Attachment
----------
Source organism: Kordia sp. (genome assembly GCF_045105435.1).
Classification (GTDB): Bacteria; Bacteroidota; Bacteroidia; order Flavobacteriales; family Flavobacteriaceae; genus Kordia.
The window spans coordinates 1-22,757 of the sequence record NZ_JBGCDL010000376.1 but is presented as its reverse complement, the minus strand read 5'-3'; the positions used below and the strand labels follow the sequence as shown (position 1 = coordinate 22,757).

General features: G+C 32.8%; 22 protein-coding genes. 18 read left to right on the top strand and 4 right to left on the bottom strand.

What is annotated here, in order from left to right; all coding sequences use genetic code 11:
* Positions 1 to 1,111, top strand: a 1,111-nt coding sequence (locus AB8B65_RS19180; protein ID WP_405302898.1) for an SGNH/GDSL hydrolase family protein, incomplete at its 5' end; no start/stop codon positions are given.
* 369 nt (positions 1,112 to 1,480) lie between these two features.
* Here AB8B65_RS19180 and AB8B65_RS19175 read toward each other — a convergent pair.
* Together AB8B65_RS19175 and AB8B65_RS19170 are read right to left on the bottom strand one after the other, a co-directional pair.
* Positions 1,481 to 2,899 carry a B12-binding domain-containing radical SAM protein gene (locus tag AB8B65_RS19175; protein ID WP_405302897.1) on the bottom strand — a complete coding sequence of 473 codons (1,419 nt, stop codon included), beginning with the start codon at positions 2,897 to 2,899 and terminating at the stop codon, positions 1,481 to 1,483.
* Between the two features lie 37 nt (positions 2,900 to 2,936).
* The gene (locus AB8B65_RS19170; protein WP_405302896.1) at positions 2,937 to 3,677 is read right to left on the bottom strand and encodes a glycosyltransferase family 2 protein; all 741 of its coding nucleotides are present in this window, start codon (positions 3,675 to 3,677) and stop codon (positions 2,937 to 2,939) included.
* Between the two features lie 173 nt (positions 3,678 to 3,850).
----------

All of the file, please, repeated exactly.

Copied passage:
Source organism: Kordia sp. (genome assembly GCF_045105435.1).
Classification (GTDB): Bacteria; Bacteroidota; Bacteroidia; order Flavobacteriales; family Flavobacteriaceae; genus Kordia.
The window spans coordinates 1-22,757 of the sequence record NZ_JBGCDL010000376.1 but is presented as its reverse complement, the minus strand read 5'-3'; the positions used below and the strand labels follow the sequence as shown (position 1 = coordinate 22,757).

General features: G+C 32.8%; 22 protein-coding genes. 18 read left to right on the top strand and 4 right to left on the bottom strand.

What is annotated here, in order from left to right; all coding sequences use genetic code 11:
* Positions 1 to 1,111, top strand: a 1,111-nt coding sequence (locus AB8B65_RS19180; protein ID WP_405302898.1) for an SGNH/GDSL hydrolase family protein, incomplete at its 5' end; no start/stop codon positions are given.
* 369 nt (positions 1,112 to 1,480) lie between these two features.
* Here AB8B65_RS19180 and AB8B65_RS19175 read toward each other — a convergent pair.
* Together AB8B65_RS19175 and AB8B65_RS19170 are read right to left on the bottom strand one after the other, a co-directional pair.
* Positions 1,481 to 2,899 carry a B12-binding domain-containing radical SAM protein gene (locus tag AB8B65_RS19175; protein ID WP_405302897.1) on the bottom strand — a complete coding sequence of 473 codons (1,419 nt, stop codon included), beginning with the start codon at positions 2,897 to 2,899 and terminating at the stop codon, positions 1,481 to 1,483.
* Between the two features lie 37 nt (positions 2,900 to 2,936).
* The gene (locus AB8B65_RS19170; protein WP_405302896.1) at positions 2,937 to 3,677 is read right to left on the bottom strand and encodes a glycosyltransferase family 2 protein; all 741 of its coding nucleotides are present in this window, start codon (positions 3,675 to 3,677) and stop codon (positions 2,937 to 2,939) included.
* Between the two features lie 173 nt (positions 3,678 to 3,850).